The beginning of the end for the Society of Jesus, the dawn of a new day, or just more of the same? The announcement in early February by Rev. Peter-Hans Kolvenbach, S.J., superior general since 1983, that he would convoke a general congregation of the Jesuits in 2008 to elect his successor raises that question. Falling in numbers (36,000 worldwide in 1966 to around 21,000 now) yet still hugely powerful and corporately wedded to the role of not-too-loyal opposition in the Church, the Society’s place in Catholic life makes the fate of these highly trained activists and scholars a matter of immense importance.
Even today the Jesuits of the United States include many hard-working, orthodox, altogether admirable members. So what’s wrong with the rest? A young Jesuit wrote me last year suggesting an answer. The source of the trouble, he said, is “a great number of men who entered in the ’60s and ’70s [and] who remain very much attached to their notions of activism.” Many of these Jesuits, he declared, haven’t faced “the difficult question: What must I sacrifice to serve as a priest of the Catholic Church? Some still believe they can be well-meaning protestors, without accounting for the people they leave behind in the pews.”
The Society’s recent history hasn’t been happy. After Rev. Pedro Arrupe, S.J., 28th superior general, suffered a devastating stroke in 1981, Pope John Paul II attempted to rein in the Jesuits by putting his own men in charge. The effort failed, and in September 1983 a general congregation elected Father Kolvenbach, a Dutch linguistics specialist, the new general.
Controversy and decline have marked the Kolvenbach years. In Passionate Uncertainty (University of California Press, 2003), a study of American Jesuits, Peter McDonough and Eugene C. Bianchi depict the Society as a disturbingly gay-friendly environment. Not surprisingly, perhaps, several U.S. provincials were openly critical of the new Vatican document barring the ordination of confirmed homosexuals as priests. An anecdote suggests the flavor of Father Kolvenbach’s tenure. A Jesuit in mufti is said to have asked the general, attired in black cassock, why he always dressed like that. “I dress the way I do so that you can dress the way you do,” Father Kolvenbach replied. By being impeccable in word and deed himself, the general provided cover for his men.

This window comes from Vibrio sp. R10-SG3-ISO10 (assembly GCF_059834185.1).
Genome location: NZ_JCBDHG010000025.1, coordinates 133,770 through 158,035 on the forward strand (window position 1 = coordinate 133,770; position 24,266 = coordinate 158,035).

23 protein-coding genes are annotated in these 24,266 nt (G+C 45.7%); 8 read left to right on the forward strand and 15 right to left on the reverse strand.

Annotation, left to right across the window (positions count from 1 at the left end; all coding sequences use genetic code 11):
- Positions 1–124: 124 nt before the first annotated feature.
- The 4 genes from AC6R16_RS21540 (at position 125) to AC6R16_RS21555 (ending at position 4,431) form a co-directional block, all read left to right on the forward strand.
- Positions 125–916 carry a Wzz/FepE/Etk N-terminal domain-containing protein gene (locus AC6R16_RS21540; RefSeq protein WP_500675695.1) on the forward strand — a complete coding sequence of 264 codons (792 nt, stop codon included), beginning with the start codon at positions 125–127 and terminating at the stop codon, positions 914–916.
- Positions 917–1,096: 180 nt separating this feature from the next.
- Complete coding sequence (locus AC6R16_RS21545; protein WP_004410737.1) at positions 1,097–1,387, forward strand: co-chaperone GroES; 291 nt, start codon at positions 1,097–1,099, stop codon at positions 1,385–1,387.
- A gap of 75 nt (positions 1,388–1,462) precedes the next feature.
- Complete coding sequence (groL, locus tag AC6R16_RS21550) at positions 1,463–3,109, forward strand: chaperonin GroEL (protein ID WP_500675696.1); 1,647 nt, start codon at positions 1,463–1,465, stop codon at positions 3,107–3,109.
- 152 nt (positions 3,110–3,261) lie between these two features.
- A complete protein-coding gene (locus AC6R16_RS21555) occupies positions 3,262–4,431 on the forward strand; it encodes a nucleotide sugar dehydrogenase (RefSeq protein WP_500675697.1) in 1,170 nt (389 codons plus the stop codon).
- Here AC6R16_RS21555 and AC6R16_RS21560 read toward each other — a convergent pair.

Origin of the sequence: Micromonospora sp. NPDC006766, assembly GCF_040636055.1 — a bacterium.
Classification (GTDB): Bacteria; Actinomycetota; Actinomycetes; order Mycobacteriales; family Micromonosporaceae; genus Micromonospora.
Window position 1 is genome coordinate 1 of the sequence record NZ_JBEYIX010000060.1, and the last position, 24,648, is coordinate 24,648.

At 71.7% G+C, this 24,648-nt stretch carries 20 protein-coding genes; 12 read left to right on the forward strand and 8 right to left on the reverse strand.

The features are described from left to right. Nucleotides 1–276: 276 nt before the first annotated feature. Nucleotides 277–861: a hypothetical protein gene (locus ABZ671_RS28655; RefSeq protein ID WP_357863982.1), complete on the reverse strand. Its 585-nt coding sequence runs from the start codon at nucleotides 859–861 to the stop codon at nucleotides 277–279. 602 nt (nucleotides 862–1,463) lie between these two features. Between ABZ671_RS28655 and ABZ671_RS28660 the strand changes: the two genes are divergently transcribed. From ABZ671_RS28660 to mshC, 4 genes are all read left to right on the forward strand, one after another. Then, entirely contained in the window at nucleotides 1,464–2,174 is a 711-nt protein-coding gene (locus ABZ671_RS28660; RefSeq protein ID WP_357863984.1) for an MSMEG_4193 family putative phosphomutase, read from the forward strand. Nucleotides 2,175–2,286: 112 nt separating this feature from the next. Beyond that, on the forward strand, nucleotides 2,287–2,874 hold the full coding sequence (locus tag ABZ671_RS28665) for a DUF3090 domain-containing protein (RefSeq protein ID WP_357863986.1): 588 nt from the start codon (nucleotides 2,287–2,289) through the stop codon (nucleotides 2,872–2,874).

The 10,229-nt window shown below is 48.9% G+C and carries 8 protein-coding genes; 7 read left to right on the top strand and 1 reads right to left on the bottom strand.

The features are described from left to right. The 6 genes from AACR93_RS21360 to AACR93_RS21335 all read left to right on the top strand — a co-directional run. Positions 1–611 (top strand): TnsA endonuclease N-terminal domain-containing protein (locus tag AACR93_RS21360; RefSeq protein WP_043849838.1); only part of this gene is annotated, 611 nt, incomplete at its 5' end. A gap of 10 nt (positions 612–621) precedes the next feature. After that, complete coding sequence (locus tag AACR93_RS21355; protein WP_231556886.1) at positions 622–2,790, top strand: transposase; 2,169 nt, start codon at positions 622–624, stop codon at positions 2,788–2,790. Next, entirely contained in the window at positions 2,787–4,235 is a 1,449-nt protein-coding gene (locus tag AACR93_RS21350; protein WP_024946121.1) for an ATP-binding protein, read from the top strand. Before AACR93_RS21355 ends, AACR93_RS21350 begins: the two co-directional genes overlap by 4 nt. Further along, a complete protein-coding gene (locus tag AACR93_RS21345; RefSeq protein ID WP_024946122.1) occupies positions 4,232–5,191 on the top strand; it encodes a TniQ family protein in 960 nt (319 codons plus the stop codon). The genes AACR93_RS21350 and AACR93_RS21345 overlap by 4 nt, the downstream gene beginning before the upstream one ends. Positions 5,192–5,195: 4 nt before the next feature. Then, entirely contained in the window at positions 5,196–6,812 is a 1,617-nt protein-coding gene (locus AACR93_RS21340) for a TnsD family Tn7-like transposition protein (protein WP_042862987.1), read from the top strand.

The American Jesuits have suffered a particularly sharp fall in numbers since the 1960s, from 8,500 to around 3,300. But the Society still has major assets in this country, among them 28 colleges and universities, 48 secondary schools, and 80 parishes. Georgetown University is representative of what’s happened to the Jesuits in the last half-century. The 1950s Georgetown was a cloistered, conservative school; today it’s a model of academic political correctness, with a lay president, a dwindling Jesuit presence, and an attenuated Catholic identity. The Georgetown Jesuits moved into a lavish new residence overlooking the Potomac a few years ago. On a visit, I heard an elderly Jesuit complaining of the “scandal” of religious living so high on the hog.
The general congregation in January 2008 will be the Society’s 35th since its founding by St. Ignatius Loyola in 1540. About 200 Jesuits from around the world will take part. Announcing the gathering, Father Kolvenbach cited section 680 of the Jesuit Constitutions, on the need for communal discernment about difficult questions facing the Society.
“Some of my brothers have lost their way,” the young Jesuit wrote. “Things did not always go the way they imagined they would, and their heartbreak is something I see. But I also support them and ask them to see the future in new, more honest terms.” We should all pray for that.